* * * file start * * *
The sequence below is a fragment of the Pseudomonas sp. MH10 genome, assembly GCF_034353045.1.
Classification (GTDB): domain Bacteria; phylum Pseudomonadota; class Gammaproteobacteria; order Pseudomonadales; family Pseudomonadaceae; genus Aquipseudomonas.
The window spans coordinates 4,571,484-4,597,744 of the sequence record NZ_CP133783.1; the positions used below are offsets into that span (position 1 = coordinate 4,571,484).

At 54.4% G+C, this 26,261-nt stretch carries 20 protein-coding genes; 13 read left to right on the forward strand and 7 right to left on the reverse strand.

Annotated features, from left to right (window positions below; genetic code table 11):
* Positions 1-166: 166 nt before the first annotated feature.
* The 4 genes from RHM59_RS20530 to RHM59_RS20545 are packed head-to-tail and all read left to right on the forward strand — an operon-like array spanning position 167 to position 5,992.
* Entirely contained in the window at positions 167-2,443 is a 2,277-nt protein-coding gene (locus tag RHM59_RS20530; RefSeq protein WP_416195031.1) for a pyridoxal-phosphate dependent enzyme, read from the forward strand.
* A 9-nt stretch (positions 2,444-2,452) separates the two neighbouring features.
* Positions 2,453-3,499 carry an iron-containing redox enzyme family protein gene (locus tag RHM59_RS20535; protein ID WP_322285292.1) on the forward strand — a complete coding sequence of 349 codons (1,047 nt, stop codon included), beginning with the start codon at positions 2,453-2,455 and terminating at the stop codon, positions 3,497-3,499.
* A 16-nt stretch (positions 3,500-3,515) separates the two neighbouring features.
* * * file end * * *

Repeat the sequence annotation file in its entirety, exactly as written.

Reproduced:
The sequence below is a fragment of the Pseudomonas sp. MH10 genome, assembly GCF_034353045.1.
Classification (GTDB): domain Bacteria; phylum Pseudomonadota; class Gammaproteobacteria; order Pseudomonadales; family Pseudomonadaceae; genus Aquipseudomonas.
The window spans coordinates 4,571,484-4,597,744 of the sequence record NZ_CP133783.1; the positions used below are offsets into that span (position 1 = coordinate 4,571,484).

At 54.4% G+C, this 26,261-nt stretch carries 20 protein-coding genes; 13 read left to right on the forward strand and 7 right to left on the reverse strand.

Annotated features, from left to right (window positions below; genetic code table 11):
* Positions 1-166: 166 nt before the first annotated feature.
* The 4 genes from RHM59_RS20530 to RHM59_RS20545 are packed head-to-tail and all read left to right on the forward strand — an operon-like array spanning position 167 to position 5,992.
* Entirely contained in the window at positions 167-2,443 is a 2,277-nt protein-coding gene (locus tag RHM59_RS20530; RefSeq protein WP_416195031.1) for a pyridoxal-phosphate dependent enzyme, read from the forward strand.
* A 9-nt stretch (positions 2,444-2,452) separates the two neighbouring features.
* Positions 2,453-3,499 carry an iron-containing redox enzyme family protein gene (locus tag RHM59_RS20535; protein ID WP_322285292.1) on the forward strand — a complete coding sequence of 349 codons (1,047 nt, stop codon included), beginning with the start codon at positions 2,453-2,455 and terminating at the stop codon, positions 3,497-3,499.
* A 16-nt stretch (positions 3,500-3,515) separates the two neighbouring features.